Saturday, May 26, 2012

Time Dropping - It Should Be A Thing

I was getting a little tired thinking about being injured, so this is me taking a break from blogging about my injury. Although, the fact I'm blogging again this week leads me to believe that I have way too much time on my hands. Guess this is what happens when I can't run.

Runners have a vocabulary that's all their own. There are many posts floating around in e-space on the various jargon used by runners, so I won't bother creating another. But if you're interested to brush up on your running terms, or always wanted to know the meaning of "fartlek", check out some of these online references:

Runner's World, Glossary of Running Terms
Real Buzz Glossary of Running Terms
Run Britain, Running Terminology Defined
Runstreet Glossary

As far as running vocab goes, time dropping is not really a runners' term. But I think it should be. Allow me to expand on this thought.

When I say time dropping, I'm not referring to getting faster. In my mind, it's like name dropping, but instead of bragging about pseudo-celebs or other sort-of important people one might claim to know, it's being a jerk by oversharing your race times. It happens when one runner is comparing him/herself to another runner and the information being provided is largely proffered and often unsolicited.

In short, time dropping is bragging about one's race times, in turn, diminishing the accomplishments of another runner, whether intentional or not.  

Here are some time dropping examples. These all actually happened ...

  • A novice runner blogs about how his running has improved, not by doing speedwork, but by simply increasing his weekly mileage. A reader comments: "I once ran a 51.29 10 miler off of mileage alone." [really? that's great but he didn't ask how fast you ran]
  • A racing event posts on a social media site, asking questions to encourage followers to comment on its page. The question of the day is: "What is your daily running distance?" A reader answers the question, adds a little story, and finishes with: "I squeak out a 3:20-3:30 race and promise myself more consistency and higher mileage next time." [how is this at all relevant to what was originally asked?]
  • A runner walks into a gym and recognizes someone who recently ran the same race he did. They strike up a conversation and he shares: "I've never run a half marathon before. I wasn't sure how I was going to do but then I finished in 1:36." [leaving the other person insanely jealous because his own time was not nearly as fast - and it wasn't his first half]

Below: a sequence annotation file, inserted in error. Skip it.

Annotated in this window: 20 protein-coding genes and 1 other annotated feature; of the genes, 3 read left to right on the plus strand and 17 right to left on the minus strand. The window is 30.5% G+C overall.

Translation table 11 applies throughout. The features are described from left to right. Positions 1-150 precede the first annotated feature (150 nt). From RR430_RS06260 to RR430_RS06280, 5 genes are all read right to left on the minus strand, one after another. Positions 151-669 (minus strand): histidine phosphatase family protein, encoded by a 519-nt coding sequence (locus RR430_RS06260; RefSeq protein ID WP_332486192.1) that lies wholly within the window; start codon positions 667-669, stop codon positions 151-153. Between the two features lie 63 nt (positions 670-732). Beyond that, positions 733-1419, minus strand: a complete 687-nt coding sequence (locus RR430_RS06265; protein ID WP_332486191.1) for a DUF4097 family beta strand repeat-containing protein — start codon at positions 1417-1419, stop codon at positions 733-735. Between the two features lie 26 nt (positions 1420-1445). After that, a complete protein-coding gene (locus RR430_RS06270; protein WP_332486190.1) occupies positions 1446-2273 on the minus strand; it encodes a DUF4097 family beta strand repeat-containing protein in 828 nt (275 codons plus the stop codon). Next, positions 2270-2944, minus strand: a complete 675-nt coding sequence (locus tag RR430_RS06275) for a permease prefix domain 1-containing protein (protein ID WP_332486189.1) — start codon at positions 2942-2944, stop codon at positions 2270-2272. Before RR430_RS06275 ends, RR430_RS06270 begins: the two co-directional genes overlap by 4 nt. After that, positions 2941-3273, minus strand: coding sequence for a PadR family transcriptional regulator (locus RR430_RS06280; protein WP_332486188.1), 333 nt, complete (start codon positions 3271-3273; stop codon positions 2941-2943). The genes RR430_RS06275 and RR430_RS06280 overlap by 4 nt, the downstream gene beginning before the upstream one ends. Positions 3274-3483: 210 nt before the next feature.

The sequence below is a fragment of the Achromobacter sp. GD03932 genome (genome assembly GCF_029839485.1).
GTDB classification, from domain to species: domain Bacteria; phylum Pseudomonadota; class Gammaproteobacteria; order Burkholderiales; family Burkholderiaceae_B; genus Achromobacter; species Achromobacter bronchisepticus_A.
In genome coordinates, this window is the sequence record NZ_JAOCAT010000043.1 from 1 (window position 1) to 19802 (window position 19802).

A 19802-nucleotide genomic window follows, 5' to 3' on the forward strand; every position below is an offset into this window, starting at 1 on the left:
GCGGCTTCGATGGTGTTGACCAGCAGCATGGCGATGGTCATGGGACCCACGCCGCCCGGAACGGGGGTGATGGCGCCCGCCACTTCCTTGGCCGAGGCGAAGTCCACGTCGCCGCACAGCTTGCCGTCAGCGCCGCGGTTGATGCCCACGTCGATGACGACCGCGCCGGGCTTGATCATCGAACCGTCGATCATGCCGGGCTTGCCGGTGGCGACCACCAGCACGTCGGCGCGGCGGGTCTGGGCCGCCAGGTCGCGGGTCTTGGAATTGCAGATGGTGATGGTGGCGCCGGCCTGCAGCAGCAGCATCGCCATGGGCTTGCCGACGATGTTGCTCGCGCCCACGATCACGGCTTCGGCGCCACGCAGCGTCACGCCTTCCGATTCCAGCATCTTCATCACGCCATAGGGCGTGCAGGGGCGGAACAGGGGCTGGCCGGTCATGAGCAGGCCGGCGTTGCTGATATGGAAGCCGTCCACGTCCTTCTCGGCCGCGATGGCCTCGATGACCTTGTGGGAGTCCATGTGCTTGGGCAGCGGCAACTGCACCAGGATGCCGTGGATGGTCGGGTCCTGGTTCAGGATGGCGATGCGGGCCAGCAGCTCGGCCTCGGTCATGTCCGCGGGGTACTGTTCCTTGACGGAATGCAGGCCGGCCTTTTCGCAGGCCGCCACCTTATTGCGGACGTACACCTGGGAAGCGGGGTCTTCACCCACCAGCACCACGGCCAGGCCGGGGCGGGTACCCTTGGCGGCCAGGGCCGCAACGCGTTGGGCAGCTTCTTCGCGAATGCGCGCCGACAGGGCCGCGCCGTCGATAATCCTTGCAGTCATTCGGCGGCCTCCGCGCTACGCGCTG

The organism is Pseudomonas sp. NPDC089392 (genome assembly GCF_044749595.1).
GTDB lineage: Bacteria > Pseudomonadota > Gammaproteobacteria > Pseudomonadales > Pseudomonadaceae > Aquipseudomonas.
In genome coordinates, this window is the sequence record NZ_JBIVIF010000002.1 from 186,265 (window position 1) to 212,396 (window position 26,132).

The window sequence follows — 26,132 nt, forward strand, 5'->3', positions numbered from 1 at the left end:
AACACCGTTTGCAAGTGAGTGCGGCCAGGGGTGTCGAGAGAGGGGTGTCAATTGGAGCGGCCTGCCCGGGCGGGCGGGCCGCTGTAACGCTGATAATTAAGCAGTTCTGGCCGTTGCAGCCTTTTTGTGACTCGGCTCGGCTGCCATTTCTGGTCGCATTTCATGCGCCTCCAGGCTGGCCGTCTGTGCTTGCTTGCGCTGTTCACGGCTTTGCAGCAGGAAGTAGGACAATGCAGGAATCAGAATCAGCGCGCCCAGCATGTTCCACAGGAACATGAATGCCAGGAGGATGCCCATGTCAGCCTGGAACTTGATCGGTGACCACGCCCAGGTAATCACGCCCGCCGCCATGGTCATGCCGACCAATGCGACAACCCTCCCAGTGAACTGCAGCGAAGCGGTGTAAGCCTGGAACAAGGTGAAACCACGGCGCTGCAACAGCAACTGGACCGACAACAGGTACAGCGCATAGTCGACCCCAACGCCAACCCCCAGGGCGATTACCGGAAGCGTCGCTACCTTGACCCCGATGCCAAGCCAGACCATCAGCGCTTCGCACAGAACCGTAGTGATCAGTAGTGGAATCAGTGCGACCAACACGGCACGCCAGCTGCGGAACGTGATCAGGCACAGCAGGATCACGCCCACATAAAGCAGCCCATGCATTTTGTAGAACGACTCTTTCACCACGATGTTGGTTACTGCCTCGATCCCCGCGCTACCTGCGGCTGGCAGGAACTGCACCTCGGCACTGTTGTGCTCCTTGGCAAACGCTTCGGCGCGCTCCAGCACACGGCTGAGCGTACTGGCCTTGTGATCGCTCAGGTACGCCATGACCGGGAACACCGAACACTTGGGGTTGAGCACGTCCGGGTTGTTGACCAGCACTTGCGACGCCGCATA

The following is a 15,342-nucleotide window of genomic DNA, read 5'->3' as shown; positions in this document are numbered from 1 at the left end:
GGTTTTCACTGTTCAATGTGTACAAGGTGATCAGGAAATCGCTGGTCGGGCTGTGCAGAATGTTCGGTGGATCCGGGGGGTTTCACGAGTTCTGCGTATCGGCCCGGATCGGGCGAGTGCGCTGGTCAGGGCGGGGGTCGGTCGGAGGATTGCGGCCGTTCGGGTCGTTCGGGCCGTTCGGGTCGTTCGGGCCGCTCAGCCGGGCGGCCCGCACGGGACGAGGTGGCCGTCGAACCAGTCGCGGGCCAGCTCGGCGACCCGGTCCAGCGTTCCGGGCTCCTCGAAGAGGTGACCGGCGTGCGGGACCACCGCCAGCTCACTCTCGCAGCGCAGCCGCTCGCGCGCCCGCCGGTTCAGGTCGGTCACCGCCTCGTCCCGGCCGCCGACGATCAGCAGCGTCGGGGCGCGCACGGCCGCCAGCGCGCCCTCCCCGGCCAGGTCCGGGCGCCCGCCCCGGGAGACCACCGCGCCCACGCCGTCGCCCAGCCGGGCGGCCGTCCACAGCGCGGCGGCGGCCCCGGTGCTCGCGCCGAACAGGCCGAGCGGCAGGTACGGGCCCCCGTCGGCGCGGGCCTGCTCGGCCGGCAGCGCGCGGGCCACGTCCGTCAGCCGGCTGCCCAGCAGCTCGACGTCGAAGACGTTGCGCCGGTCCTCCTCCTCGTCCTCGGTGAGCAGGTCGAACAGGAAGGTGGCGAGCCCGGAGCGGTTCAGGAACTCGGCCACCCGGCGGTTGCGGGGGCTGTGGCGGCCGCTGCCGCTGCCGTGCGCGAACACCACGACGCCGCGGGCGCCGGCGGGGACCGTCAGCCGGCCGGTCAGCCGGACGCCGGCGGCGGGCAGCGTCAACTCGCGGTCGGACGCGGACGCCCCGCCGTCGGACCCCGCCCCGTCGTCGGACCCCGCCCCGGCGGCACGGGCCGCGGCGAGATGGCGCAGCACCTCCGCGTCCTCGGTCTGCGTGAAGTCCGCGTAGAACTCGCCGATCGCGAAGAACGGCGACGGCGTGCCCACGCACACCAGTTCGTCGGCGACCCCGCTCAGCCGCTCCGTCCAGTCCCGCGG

• Prior to race day, a race posts information on its website about the pace bunnies and a runner comments: "I beat the 1:45 bunny back in '05." [and we care because ... ?]

Maybe I'm being a little harsh, but I've said it before and I'll say it again: running is an individual sport. When I'm out there, the only person I feel I'm competing with is me. And I'll be honest: I don't give a shit about what time someone else ran, unless I was trying to beat that time myself, or if that person happens to be a friend or running colleague.

I'm not saying I'm perfect. I know I've probably been a time dropper at some point in the last few years. I am aware that runners are a proud species and sometimes want to share their accomplishments with the whole wide world (Exhibit A: a blog about running, perhaps?). But when someone talks about their race times out of context or offers them when unasked, quite frankly, I find it annoying. 

I know there's no getting around it; time dropping will always happen by someone, somewhere. But I can do only what I can. 

Henceforth, a running resolution: from this day forward, I will make a conscious effort to stop time dropping. 'Cuz let's be honest ... it really is a little douche-y. 


  1. Is "throat-punch" part of the running vernacular? Because it sounds like it should be. Some people only feel good about themselves by putting others down. I hate those people. Throat punches for all!

  2. Ha ha. Not *all* runners are bad. It's just like anything - some people are awesome, some are jerks. I don't know a lot of jerky runners, so I consider myself pretty lucky.